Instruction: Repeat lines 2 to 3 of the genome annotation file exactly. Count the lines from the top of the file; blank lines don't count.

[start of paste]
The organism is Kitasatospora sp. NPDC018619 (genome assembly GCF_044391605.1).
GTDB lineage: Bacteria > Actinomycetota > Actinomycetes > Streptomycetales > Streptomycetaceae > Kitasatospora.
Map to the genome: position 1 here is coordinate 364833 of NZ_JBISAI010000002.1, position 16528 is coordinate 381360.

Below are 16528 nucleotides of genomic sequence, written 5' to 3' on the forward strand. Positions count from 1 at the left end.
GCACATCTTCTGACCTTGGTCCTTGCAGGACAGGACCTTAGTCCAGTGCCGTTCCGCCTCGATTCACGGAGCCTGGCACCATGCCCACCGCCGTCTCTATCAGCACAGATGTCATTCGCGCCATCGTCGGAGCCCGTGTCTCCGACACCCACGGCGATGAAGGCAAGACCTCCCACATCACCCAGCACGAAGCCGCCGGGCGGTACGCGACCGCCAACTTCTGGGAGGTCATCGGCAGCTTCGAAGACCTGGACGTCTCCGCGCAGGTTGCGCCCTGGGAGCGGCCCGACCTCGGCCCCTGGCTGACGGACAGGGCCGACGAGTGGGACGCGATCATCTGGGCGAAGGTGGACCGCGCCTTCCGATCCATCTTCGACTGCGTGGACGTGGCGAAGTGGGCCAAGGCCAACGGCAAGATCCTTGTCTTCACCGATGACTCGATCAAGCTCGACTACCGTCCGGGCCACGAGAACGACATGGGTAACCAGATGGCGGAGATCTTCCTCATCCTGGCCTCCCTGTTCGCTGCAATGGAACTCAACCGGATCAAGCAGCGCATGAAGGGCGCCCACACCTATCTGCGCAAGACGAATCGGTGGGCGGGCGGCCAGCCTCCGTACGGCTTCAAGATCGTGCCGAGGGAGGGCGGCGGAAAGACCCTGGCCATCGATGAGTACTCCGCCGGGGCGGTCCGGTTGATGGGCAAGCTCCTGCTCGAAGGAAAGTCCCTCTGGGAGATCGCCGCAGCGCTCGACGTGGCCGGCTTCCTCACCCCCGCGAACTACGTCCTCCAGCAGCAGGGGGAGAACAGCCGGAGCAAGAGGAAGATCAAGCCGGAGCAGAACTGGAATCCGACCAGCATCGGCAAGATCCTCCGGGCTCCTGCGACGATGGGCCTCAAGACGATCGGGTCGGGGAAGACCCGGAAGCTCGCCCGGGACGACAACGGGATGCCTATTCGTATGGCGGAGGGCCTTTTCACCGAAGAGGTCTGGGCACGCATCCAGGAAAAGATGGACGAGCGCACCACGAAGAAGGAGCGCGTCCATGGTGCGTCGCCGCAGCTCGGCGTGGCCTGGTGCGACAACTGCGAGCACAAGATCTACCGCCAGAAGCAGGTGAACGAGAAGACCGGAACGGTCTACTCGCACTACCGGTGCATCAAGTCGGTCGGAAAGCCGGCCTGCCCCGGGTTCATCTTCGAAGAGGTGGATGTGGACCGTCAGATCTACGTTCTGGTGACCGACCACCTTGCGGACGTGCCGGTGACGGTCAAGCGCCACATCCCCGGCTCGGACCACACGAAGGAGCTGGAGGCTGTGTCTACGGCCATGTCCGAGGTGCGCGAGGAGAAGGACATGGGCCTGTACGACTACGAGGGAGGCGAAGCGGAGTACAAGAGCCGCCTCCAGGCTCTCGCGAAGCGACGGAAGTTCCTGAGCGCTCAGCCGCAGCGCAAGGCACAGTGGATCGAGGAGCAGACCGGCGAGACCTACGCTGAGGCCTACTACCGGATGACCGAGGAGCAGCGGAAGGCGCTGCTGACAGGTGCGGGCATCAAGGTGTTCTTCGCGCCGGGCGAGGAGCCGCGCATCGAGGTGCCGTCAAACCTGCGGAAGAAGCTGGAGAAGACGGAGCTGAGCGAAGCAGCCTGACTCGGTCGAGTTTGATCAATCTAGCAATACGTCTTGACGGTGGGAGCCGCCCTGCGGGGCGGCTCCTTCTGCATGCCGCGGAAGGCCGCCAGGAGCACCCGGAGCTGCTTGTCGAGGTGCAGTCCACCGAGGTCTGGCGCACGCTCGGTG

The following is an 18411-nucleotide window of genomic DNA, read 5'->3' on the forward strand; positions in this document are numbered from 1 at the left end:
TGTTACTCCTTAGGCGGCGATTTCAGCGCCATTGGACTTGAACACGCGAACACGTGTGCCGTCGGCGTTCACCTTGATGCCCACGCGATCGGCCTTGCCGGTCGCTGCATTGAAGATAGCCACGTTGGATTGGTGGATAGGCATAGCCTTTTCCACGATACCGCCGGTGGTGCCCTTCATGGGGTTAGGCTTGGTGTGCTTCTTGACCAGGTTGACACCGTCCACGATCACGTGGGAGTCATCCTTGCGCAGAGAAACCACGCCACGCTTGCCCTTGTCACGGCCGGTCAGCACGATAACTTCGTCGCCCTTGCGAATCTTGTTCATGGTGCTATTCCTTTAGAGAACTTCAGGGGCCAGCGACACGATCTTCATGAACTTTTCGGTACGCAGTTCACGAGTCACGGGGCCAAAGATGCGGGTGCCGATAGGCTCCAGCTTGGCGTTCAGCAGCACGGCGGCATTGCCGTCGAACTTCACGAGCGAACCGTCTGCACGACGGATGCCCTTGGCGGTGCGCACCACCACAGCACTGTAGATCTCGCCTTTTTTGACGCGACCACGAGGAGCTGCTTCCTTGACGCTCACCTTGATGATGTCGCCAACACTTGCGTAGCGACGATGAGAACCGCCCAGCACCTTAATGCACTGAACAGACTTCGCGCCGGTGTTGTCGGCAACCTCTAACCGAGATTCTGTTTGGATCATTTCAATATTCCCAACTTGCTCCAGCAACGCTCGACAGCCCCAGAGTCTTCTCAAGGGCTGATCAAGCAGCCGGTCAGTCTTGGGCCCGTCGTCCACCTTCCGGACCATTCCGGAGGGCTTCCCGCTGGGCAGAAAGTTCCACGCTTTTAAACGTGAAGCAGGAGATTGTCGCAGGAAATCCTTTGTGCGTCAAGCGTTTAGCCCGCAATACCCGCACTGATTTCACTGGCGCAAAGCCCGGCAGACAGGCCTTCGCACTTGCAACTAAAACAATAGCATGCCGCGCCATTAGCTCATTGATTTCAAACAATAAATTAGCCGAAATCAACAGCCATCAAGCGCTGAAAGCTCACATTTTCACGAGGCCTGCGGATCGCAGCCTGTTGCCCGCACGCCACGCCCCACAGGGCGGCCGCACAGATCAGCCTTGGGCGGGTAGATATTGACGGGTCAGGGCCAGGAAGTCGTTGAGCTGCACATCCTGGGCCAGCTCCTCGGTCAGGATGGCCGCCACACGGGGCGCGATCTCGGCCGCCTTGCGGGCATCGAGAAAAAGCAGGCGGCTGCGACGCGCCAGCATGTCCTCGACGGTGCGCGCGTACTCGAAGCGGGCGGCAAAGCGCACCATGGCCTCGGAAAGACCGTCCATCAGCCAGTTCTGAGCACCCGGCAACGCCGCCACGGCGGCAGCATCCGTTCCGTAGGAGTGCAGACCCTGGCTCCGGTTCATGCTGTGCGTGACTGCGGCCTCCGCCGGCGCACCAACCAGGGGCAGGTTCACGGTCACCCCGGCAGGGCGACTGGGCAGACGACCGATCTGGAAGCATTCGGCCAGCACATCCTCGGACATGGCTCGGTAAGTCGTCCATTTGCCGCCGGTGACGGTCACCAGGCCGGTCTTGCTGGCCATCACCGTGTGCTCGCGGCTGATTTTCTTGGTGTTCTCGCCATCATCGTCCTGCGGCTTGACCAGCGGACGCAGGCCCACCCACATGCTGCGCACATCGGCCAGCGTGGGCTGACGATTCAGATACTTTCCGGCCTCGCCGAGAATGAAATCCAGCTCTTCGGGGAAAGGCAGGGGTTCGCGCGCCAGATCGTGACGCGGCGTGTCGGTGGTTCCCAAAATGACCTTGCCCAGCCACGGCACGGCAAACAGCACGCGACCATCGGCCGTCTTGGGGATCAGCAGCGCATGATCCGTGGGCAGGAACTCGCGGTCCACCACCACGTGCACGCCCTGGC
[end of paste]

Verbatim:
GTDB lineage: Bacteria > Actinomycetota > Actinomycetes > Streptomycetales > Streptomycetaceae > Kitasatospora.
Map to the genome: position 1 here is coordinate 364833 of NZ_JBISAI010000002.1, position 16528 is coordinate 381360.